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News / Clark County News

90-degree temperatures may be headed to county this weekend

By Eric Florip, Columbian Transportation & Environment Reporter
Published: June 5, 2015, 12:00am

It’s not quite a heat wave, but a decent warmup this weekend will bring Clark County its highest temperatures of 2015 so far.

Afternoon highs could crack 90 degrees for the first time this year, according to the National Weather Service.

The heat won’t be record-setting. In Vancouver, for example, it would take nearly triple-digit temperatures to match or beat all-time highs for June 6 and 7. (The record for both days is 98 degrees, according to the weather service.)

With summer-like temperatures arriving just in time for the weekend, many people are likely to head for water to cool off. Emergency management officials took the opportunity to remind those seeking relief to be safe.

Even on hot days, most rivers and lakes in Southwest Washington remain cold, according to the Clark Regional Emergency Services Agency, and that cold water can cause body temperatures to fall to dangerously low levels. Any swimmers this weekend should know the water, and know their limits, according to CRESA.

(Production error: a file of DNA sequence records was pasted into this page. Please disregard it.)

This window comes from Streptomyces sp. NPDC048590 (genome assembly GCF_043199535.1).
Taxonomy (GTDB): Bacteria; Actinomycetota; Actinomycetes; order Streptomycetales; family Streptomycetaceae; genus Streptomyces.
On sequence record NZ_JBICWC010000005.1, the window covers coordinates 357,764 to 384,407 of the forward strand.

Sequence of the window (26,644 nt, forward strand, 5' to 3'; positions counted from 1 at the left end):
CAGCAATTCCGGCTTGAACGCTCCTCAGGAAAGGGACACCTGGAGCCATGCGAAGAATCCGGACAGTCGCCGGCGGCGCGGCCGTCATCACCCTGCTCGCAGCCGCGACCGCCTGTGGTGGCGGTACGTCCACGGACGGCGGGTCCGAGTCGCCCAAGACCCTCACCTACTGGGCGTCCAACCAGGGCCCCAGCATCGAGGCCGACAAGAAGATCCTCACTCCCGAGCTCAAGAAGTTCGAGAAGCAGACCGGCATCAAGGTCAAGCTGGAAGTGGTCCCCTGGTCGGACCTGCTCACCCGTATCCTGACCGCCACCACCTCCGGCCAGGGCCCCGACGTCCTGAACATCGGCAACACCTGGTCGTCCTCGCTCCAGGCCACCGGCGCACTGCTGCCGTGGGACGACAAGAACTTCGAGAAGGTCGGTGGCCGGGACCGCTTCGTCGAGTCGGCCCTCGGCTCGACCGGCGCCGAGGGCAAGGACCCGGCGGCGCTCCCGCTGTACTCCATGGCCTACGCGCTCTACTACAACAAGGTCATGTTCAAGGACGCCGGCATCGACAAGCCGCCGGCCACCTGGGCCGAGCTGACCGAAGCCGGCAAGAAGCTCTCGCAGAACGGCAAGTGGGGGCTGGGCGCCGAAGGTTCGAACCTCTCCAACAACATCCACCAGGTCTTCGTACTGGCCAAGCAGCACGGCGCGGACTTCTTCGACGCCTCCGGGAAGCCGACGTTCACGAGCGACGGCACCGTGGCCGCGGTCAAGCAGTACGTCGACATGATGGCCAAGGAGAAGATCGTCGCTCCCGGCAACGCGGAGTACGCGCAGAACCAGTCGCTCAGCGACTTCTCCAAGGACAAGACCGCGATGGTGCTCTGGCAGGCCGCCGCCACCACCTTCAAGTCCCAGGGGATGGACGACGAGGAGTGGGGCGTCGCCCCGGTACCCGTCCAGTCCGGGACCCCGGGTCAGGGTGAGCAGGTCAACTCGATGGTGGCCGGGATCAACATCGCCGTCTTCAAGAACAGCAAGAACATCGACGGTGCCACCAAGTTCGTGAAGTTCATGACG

This year also presents unusual early-season conditions in Northwest waterways, said Andy Bryant, a hydrologist with the weather service in Portland. That’s because drought conditions have rivers and streams flowing lower than normal in many places. Low water can expose hazards that aren’t normally there this time of year, Bryant said.

What’s more, getting in the water for the first time in months can be an adjustment, Bryant said.

“People don’t necessarily have the mindset for taking the precautions that they would in August,” he said.

Public agencies in both Washington and Oregon also have emphasized boating safety recently. In 2014, there were 22 recreational boating fatalities in Washington, according to state figures — an increase from 2013, when there were 17. But those numbers tend to fluctuate from year to year, officials say.

Not planning to get wet this weekend? The weather service also urges people to remember other common-sense steps such as staying hydrated and not leaving children or animals in vehicles, Bryant said.

High temperatures could land in the high 80s or low 90s in Clark County both Saturday and Sunday, with Sunday looking like the slightly warmer day, according to the weather service. The pattern is expected to linger into early next week.

“Monday will still be close to 90, then we gradually cool off,” Bryant said.

Temperatures should dip back into the low 70s — close to normal for this time of year — by the end of next week, according to the weather service.

Columbian Transportation & Environment Reporter